Politics and the youngThe stereotypical image of youth politicians as violent goons needs to change
An overwhelming fervour has once again gripped the oldest and largest party of the country, the Nepali Congress (NC). After almost a decade-long gap, the Nepal Students’ Union, considered the nursery of future politicians and one of the most powerful sister organisations of the party, is holding its 11th general convention in the Capital. Over 3,000 representatives have arrived in Kathmandu with a sense of urgency and enthusiasm to elect their student leaders and a central working body.
Amidst the hubbub of electing their president, however, lies a striking feeling that factional politics, rather than politics of conviction and ideology, has overshadowed the jubilee. Having witnessed the deep-rooted division within the students, I was a little uncomfortable to hear NC President Sher Bahadur Deuba claim that he would sooner or later hand over the party reins to NSU leaders whom he considered as the country’s future prime ministers.
Students have always been instrumental in initiating and establishing major political changes in the country for the past seven decades. When the Nepali Rastriya Congress was formed under the guidance of BP Koirala and Ganeshman Singh in 1947, the spirit and devotion of students formed the backbone of its political uprising. Ever since, youths have been at the forefront of all the democratic movements in the country. The case was similar in 2006 when they poured into the streets defying state suppression, ultimately bringing the former king down to his knees.
However, although youths in the past have played a role in accordance with the political necessity of the time, the capacity and responsibility of youth leaders should now be moulded in line with the prevailing norms of the 21st century. Student unions across several nations are primarily limited to student activities in terms of education and educational institutions. But in a democratic country where youths comprise a sizable number, their voices ought to be heard. Whether it is the educational sector, socio-political issues or development practices, youths in Nepal, considering the demographic trend, are bound to have a say in every field.
Promulgating the first ever constitution endorsed by elected representatives, despite some reservations, is a major transformation for the country in terms of redefining the role of student organisations, or political forces for that matter. First off, the stereotypical image of youth politicians as violent goons need to change. Youths should be able to ideologically brainstorm on pressing reforms that the country requires in terms of development, governance, social justice, rule of law and, overall, a healthy and ethical form of politics. Only then will we be able to give birth to intellectual thinkers who would be able to handle state affairs in the future.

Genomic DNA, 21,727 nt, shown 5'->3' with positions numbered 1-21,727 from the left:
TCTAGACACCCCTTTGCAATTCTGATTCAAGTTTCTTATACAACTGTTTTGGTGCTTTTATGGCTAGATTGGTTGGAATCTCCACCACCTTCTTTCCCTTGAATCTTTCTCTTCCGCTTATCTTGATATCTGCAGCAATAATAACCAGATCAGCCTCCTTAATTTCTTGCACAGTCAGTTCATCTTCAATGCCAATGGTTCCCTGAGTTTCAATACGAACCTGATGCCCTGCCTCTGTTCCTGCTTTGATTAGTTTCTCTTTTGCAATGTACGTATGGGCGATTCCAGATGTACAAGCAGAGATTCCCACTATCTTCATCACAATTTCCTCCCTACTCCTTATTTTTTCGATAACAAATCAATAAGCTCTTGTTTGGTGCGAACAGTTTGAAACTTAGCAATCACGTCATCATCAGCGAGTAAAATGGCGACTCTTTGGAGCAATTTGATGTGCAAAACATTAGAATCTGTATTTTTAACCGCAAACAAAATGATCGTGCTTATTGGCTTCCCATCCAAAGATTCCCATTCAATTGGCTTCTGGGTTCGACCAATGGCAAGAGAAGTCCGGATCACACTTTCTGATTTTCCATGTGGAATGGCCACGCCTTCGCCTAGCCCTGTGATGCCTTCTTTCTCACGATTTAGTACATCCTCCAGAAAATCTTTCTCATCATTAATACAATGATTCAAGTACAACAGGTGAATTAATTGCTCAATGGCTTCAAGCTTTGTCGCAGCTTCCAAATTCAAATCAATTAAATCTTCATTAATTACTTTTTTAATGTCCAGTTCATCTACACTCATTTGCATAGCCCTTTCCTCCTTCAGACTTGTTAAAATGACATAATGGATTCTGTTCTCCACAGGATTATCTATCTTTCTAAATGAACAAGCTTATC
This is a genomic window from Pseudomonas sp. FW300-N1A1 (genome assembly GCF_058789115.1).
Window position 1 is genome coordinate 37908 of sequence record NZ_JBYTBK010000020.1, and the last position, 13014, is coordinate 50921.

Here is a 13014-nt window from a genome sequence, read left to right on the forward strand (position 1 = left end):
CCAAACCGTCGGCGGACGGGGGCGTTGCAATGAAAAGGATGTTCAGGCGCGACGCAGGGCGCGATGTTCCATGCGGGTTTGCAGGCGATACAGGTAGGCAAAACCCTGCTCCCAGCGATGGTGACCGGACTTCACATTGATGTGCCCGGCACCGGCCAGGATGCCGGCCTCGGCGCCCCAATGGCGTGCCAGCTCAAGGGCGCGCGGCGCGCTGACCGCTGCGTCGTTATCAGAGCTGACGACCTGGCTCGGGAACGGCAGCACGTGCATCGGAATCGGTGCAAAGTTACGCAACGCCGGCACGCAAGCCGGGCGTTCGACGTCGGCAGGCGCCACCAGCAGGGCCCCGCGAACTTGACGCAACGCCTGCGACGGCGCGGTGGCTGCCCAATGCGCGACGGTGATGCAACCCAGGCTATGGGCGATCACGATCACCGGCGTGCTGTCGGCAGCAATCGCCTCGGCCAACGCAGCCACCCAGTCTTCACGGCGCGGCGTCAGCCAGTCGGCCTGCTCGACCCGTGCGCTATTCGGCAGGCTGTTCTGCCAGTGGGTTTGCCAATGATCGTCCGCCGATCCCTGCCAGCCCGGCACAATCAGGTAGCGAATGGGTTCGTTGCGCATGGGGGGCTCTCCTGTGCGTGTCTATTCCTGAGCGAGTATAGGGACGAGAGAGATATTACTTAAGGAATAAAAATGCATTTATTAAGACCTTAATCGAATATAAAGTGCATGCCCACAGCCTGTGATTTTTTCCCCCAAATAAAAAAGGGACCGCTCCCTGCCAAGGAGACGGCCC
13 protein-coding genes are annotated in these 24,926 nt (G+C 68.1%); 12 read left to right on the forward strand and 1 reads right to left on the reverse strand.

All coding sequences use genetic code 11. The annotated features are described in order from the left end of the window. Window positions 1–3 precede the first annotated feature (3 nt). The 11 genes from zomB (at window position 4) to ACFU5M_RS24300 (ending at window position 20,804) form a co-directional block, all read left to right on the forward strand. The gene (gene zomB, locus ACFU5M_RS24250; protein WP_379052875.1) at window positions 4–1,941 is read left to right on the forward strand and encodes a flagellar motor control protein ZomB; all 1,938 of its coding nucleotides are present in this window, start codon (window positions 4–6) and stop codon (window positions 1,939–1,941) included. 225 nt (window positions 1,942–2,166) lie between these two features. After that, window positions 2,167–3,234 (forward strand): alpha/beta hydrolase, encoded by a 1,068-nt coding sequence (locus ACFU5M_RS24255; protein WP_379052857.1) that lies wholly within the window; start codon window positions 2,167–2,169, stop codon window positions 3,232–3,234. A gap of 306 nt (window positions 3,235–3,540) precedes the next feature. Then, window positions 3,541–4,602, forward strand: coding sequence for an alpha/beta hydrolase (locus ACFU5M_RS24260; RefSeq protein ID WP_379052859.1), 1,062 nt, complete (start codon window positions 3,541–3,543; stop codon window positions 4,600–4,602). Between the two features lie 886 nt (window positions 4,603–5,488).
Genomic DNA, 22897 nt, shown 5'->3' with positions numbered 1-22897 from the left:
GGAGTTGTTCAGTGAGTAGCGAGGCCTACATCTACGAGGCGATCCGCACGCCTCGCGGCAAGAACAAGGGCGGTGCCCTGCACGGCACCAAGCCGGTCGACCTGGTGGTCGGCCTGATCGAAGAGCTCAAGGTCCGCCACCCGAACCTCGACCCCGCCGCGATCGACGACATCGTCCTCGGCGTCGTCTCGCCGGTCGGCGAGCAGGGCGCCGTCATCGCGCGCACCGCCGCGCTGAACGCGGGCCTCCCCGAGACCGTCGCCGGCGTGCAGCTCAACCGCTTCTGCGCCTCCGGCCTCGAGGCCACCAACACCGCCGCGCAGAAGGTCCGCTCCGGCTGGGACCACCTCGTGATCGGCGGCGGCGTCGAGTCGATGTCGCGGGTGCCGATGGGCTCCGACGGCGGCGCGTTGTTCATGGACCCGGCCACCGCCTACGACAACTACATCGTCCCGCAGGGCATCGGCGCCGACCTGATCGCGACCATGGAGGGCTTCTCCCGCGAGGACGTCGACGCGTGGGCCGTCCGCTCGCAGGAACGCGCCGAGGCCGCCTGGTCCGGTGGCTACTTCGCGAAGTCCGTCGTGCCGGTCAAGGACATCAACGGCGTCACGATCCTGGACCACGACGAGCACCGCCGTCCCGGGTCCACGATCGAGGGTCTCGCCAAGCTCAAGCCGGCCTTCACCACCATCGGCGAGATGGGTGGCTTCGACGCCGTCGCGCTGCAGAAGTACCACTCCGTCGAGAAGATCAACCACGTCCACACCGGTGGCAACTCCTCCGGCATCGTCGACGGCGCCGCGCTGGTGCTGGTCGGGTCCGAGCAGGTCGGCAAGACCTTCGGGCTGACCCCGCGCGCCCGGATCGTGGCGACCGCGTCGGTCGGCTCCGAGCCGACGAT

During a late evening discussion with one of the candidates fighting for the NSU presidency, I asked him what role he sees the student union playing in the near future. To my surprise, all he could think of was that “he would be able to gather thousands of young blood in the streets if need be.” But when I told him that I would rather be exercising my educational experience and be a student of the rapidly changing world instead of spending my time on the streets, he was quick to reply with “young, devoted and educated youths are the ones we always need.” Even though his words gave me a bit of a lift in the first instance, he exhibited some characteristics of our rather affluent senior leaders who have so successfully been deceptive with their words and actions that they have managed to control the younger generation tightly for decades.
In another closed-door chitchat, I asked one of the university presidents of the NSU, who has held his position for the past 10 years, how he managed to stay in college and muster his financial clout for the past decade without any significant source of income. He was open enough to tell me that he “does his bit of politics with whatever is donated by senior leaders.” He even glorified the fact that only youths like him with financial muscle would survive in present day politics, and that several others with whom he began his political journey a decade ago have opted for what he called a life away from active politics and into professional jobs to sustain themselves.
The NSU has, without a doubt, produced some of the most senior leaders the mother party has in present day. Deuba, a three-time prime minister, himself was once the president of the student wing; Ram Chandra Poudel was its founding member and our current Home Minister Bimalendra Nidhi, too, once led the NSU. A majority of the former NSU presidents are now central committee members of the NC. However, it is time for us to ask ourselves what kind of leaders we want in our generation. Unless we readjust student unions as per the demands of a fast-growing society, the deeply engraved hierarchical structure within the party will never allow them to flourish independently. Yes, these students during the NSU’s conclave are understanding the frameworks of a working democracy, but do they realise that their raw talent and energy are not being translated into the traits of future leaders or, in fact, prime ministers?
Ghimire is with the political desk at The Kathmandu Post